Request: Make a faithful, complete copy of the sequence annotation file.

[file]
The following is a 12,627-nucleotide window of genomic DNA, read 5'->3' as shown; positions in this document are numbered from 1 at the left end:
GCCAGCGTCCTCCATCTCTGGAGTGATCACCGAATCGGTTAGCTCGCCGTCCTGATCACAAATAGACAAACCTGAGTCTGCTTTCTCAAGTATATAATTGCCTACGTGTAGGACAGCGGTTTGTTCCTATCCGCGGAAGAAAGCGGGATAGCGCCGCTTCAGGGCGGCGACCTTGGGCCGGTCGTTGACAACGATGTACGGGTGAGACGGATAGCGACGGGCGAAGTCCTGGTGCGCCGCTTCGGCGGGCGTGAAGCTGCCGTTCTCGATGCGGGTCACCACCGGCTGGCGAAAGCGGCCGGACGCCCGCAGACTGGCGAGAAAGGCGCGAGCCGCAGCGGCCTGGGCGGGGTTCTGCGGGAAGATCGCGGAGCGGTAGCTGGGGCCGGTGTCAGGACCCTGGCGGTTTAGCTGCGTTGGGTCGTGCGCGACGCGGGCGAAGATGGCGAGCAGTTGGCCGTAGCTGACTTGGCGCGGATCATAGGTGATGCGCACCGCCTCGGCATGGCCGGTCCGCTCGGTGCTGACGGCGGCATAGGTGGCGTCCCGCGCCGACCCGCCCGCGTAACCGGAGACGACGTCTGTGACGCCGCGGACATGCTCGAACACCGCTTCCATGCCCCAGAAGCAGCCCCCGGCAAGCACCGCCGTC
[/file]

The following is a 12,627-nucleotide window of genomic DNA, read 5'->3' as shown; positions in this document are numbered from 1 at the left end:
GCCAGCGTCCTCCATCTCTGGAGTGATCACCGAATCGGTTAGCTCGCCGTCCTGATCACAAATAGACAAACCTGAGTCTGCTTTCTCAAGTATATAATTGCCTACGTGTAGGACAGCGGTTTGTTCCTATCCGCGGAAGAAAGCGGGATAGCGCCGCTTCAGGGCGGCGACCTTGGGCCGGTCGTTGACAACGATGTACGGGTGAGACGGATAGCGACGGGCGAAGTCCTGGTGCGCCGCTTCGGCGGGCGTGAAGCTGCCGTTCTCGATGCGGGTCACCACCGGCTGGCGAAAGCGGCCGGACGCCCGCAGACTGGCGAGAAAGGCGCGAGCCGCAGCGGCCTGGGCGGGGTTCTGCGGGAAGATCGCGGAGCGGTAGCTGGGGCCGGTGTCAGGACCCTGGCGGTTTAGCTGCGTTGGGTCGTGCGCGACGCGGGCGAAGATGGCGAGCAGTTGGCCGTAGCTGACTTGGCGCGGATCATAGGTGATGCGCACCGCCTCGGCATGGCCGGTCCGCTCGGTGCTGACGGCGGCATAGGTGGCGTCCCGCGCCGACCCGCCCGCGTAACCGGAGACGACGTCTGTGACGCCGCGGACATGCTCGAACACCGCTTCCATGCCCCAGAAGCAGCCCCCGGCAAGCACCGCCGTC